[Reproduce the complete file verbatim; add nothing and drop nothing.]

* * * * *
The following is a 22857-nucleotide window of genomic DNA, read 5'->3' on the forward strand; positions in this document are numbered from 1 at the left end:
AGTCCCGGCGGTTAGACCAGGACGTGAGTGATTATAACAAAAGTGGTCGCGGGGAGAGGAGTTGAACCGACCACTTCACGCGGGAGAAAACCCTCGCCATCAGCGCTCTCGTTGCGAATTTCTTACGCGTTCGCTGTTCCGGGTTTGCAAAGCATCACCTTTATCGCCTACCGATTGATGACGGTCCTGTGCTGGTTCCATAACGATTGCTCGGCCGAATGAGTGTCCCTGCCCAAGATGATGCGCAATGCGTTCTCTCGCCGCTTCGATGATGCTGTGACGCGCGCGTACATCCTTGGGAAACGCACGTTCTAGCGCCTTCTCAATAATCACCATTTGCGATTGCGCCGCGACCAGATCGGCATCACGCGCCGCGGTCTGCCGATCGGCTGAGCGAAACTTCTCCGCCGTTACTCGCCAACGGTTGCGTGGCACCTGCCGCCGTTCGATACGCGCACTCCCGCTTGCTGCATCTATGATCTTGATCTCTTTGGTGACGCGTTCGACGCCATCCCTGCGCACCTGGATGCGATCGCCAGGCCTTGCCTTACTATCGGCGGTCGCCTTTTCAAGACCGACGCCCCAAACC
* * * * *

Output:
The following is a 22857-nucleotide window of genomic DNA, read 5'->3' on the forward strand; positions in this document are numbered from 1 at the left end:
AGTCCCGGCGGTTAGACCAGGACGTGAGTGATTATAACAAAAGTGGTCGCGGGGAGAGGAGTTGAACCGACCACTTCACGCGGGAGAAAACCCTCGCCATCAGCGCTCTCGTTGCGAATTTCTTACGCGTTCGCTGTTCCGGGTTTGCAAAGCATCACCTTTATCGCCTACCGATTGATGACGGTCCTGTGCTGGTTCCATAACGATTGCTCGGCCGAATGAGTGTCCCTGCCCAAGATGATGCGCAATGCGTTCTCTCGCCGCTTCGATGATGCTGTGACGCGCGCGTACATCCTTGGGAAACGCACGTTCTAGCGCCTTCTCAATAATCACCATTTGCGATTGCGCCGCGACCAGATCGGCATCACGCGCCGCGGTCTGCCGATCGGCTGAGCGAAACTTCTCCGCCGTTACTCGCCAACGGTTGCGTGGCACCTGCCGCCGTTCGATACGCGCACTCCCGCTTGCTGCATCTATGATCTTGATCTCTTTGGTGACGCGTTCGACGCCATCCCTGCGCACCTGGATGCGATCGCCAGGCCTTGCCTTACTATCGGCGGTCGCCTTTTCAAGACCGACGCCCCAAACC